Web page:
Alonso was handed a post-event drive-through, which became a 20-second time penalty, for the way he slowed up Russell as they battled for sixth place.

The FIA race stewards deemed that Alonso had driven in a “potentially” dangerous manner by slowing 100-metres earlier than normal, which they think contributed to Russell losing control behind him and crashing his Mercedes out of the race.

While the manner of Alonso’s sanction surprised a lot of people, Hulkenberg thinks that the Aston Martin driver was actually wrong to have driven in the way he did.

Asked by for his views on the incident ahead of the Japanese GP, Hulkenberg said: “My personal view, when I saw it all, I wasn’t very impressed with Fernando’s tactics there to be honest.

“Melbourne, after all, it’s kind of a street circuit. It’s quite narrow there, we approach the corner with 260-270km/h, and it’s a blind exit. And if, for whatever reason, the flag system or someone is late, and one of us would have T-boned George, I think the outcome and the way he feels might have been also quite different.

“So I think whilst that tactic is quite a common one in F1, in that particular corner, with that speed, with a blind exit, I think it’s the wrong corner to do it – and produced quite a dangerous situation.”

Nico Hulkenberg, Haas F1 Team, George Russell, Mercedes-AMG F1 Team

Nico Hulkenberg, Haas F1 Team, George Russell, Mercedes-AMG F1 Team

Photo by: Mark Sutton / Motorsport Images

While Hulkenberg is aware of the defensive tactics drivers need to do, he thinks that some thoughts needs to be given about where such moves are made – as he said the configuration of Turn 6 potentially needed looking at.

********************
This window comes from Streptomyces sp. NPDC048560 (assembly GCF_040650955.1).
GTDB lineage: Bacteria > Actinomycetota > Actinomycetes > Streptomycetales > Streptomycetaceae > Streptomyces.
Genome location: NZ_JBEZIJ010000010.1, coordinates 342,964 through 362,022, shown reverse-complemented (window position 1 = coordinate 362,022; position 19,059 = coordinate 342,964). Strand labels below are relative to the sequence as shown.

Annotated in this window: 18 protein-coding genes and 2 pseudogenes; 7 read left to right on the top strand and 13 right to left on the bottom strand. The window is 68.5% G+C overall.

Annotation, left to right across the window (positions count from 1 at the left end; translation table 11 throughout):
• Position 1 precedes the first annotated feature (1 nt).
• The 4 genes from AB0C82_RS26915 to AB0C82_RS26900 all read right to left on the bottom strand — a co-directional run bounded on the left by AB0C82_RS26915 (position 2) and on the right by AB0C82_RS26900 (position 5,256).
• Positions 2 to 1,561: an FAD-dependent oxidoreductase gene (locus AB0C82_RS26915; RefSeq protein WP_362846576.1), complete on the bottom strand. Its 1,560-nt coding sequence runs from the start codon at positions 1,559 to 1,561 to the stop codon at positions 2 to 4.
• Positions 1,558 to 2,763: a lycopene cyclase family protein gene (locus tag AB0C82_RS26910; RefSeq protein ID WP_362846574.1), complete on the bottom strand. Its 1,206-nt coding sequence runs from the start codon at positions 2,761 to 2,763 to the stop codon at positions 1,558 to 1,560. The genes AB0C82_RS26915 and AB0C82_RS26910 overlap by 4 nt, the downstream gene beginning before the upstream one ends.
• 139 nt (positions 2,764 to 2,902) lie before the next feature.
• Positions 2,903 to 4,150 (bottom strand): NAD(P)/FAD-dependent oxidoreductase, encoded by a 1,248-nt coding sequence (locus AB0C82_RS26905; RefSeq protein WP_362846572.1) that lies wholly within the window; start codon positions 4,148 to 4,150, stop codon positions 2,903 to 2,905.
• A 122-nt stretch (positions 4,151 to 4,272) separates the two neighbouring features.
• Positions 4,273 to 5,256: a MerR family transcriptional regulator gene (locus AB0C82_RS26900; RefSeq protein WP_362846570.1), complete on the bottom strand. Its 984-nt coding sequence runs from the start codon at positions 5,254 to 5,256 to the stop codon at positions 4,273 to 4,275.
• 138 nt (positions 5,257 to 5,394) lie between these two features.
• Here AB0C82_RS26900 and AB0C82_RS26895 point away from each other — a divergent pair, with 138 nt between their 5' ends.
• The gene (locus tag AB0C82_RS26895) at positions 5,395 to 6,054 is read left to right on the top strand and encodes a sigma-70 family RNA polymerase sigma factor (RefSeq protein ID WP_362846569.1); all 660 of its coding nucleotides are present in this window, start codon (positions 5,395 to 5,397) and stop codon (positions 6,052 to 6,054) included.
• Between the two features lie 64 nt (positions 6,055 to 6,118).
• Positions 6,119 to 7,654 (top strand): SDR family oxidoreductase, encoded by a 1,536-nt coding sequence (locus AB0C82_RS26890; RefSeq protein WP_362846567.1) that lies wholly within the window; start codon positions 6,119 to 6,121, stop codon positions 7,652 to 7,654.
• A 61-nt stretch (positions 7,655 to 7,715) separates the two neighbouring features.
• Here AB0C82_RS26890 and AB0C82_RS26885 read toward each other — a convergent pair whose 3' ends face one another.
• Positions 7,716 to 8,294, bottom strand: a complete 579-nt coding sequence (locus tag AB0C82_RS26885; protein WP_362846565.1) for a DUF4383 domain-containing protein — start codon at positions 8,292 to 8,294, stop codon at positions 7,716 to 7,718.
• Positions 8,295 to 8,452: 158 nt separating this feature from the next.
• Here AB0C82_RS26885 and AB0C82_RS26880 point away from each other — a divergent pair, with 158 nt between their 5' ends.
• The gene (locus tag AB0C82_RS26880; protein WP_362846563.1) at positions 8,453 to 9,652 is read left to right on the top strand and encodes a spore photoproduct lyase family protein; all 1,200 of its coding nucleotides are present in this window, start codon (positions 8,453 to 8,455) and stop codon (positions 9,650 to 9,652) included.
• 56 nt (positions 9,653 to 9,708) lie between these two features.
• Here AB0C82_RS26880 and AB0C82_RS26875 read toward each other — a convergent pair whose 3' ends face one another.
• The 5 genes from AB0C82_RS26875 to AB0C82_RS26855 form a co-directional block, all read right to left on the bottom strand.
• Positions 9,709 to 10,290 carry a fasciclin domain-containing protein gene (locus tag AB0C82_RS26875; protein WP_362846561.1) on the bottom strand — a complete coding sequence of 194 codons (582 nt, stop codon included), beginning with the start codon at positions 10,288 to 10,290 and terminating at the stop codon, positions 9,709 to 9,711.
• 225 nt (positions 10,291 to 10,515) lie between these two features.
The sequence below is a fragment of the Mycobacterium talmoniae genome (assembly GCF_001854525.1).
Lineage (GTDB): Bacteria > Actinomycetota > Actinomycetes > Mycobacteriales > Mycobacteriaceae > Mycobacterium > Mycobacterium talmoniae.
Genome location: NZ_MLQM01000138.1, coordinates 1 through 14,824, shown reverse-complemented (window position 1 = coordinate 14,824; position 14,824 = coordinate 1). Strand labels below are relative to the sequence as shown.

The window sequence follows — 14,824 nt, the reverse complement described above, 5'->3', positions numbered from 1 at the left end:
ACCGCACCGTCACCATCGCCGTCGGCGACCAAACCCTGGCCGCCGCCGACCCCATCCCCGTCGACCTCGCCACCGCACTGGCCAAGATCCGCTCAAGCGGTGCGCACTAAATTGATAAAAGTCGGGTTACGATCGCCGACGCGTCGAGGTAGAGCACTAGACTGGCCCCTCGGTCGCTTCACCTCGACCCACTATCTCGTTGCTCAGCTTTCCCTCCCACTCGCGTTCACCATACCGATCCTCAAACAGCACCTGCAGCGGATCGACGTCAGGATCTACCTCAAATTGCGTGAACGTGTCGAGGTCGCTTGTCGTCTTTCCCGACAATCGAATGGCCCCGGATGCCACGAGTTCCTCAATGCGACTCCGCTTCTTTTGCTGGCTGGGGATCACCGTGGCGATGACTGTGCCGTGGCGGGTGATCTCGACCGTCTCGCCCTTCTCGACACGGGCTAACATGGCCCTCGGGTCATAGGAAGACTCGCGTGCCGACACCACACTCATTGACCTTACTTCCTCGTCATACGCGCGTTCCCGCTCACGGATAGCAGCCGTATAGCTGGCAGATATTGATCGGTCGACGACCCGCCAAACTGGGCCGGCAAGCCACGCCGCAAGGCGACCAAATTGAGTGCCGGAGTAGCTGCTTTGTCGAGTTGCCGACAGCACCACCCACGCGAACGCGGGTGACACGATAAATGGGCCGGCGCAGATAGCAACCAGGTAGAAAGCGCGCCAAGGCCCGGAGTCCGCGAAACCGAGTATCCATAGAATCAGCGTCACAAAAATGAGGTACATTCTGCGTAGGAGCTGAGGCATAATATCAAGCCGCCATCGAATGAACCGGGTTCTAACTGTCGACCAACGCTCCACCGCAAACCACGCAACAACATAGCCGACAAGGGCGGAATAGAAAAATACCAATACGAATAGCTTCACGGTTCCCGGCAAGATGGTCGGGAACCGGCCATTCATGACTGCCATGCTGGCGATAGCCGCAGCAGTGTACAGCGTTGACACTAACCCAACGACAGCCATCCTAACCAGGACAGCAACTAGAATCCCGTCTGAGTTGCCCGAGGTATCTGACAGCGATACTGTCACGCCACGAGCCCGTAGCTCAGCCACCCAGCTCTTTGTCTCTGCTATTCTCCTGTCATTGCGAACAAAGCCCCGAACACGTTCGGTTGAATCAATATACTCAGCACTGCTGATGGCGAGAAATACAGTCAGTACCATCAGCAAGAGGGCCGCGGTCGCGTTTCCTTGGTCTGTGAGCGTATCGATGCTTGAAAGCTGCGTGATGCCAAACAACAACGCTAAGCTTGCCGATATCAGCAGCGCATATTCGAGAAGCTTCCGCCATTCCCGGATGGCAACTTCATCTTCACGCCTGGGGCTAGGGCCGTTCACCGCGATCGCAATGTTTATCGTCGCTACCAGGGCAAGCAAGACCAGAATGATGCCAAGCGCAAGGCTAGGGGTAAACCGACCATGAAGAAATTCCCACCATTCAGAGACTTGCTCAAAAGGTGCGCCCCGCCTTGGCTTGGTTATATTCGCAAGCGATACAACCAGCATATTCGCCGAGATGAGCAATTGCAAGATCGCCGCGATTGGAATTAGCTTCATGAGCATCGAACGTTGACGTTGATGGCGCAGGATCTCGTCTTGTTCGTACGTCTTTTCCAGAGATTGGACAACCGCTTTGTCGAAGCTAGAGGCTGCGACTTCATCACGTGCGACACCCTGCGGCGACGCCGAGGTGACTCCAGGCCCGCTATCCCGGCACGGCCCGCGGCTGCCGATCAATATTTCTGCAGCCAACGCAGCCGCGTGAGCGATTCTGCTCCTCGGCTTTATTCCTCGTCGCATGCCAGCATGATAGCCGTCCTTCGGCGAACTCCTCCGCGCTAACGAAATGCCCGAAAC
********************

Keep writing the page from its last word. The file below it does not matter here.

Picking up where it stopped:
“Like I said, I think it’s the wrong speed range, the wrong corner,” he said. “I think also the [speed] change, the deceleration, was quite a big delta, obviously. So yeah, it’s easy to overreact, and lose the rear in the car, like it happened to George.

“Obviously we’ve seen that corner last year, also with Alex [Albon] who crashed there, that barrier puts the car back on the circuit.

“I’m sure we need to look at that and change something there for the future, because that’s really not good when you come around the corner, and you have a car in the middle of the track.”

Hulkenberg expects the Alonso incident to be discussed at the Friday night F1 drivers’ briefing in Japan, as he questioned the consistency of comments made.

“What I also don’t understand is right after, on the radio, he’s talking about throttle issues – like throttle stuck, or not stuck,” added Hulkenberg. “But then later on, he doesn’t talk about it anymore.

“He just talks about that it’s standard procedure and tactic. So that doesn’t align and he seems to have changed his opinion, there. But like I said, I wasn’t very impressed with that personally.”

Fernando Alonso, Aston Martin F1 Team, talks to the media

Fernando Alonso, Aston Martin F1 Team, talks to the media

Photo by: Zak Mauger / Motorsport Images

Alonso expressed his disappointment after the Australian GP at the way in which he was punished for his driving.

“I wanted to maximise my exit speed from Turn 6 to defend against him,” he said. “That’s what any racing driver would do, and I didn’t feel it was dangerous.

“It’s disappointing to get a penalty from the stewards for what was hard but fair racing. Still, I’m glad that George is okay. It was not nice to see his car in the middle of the track.”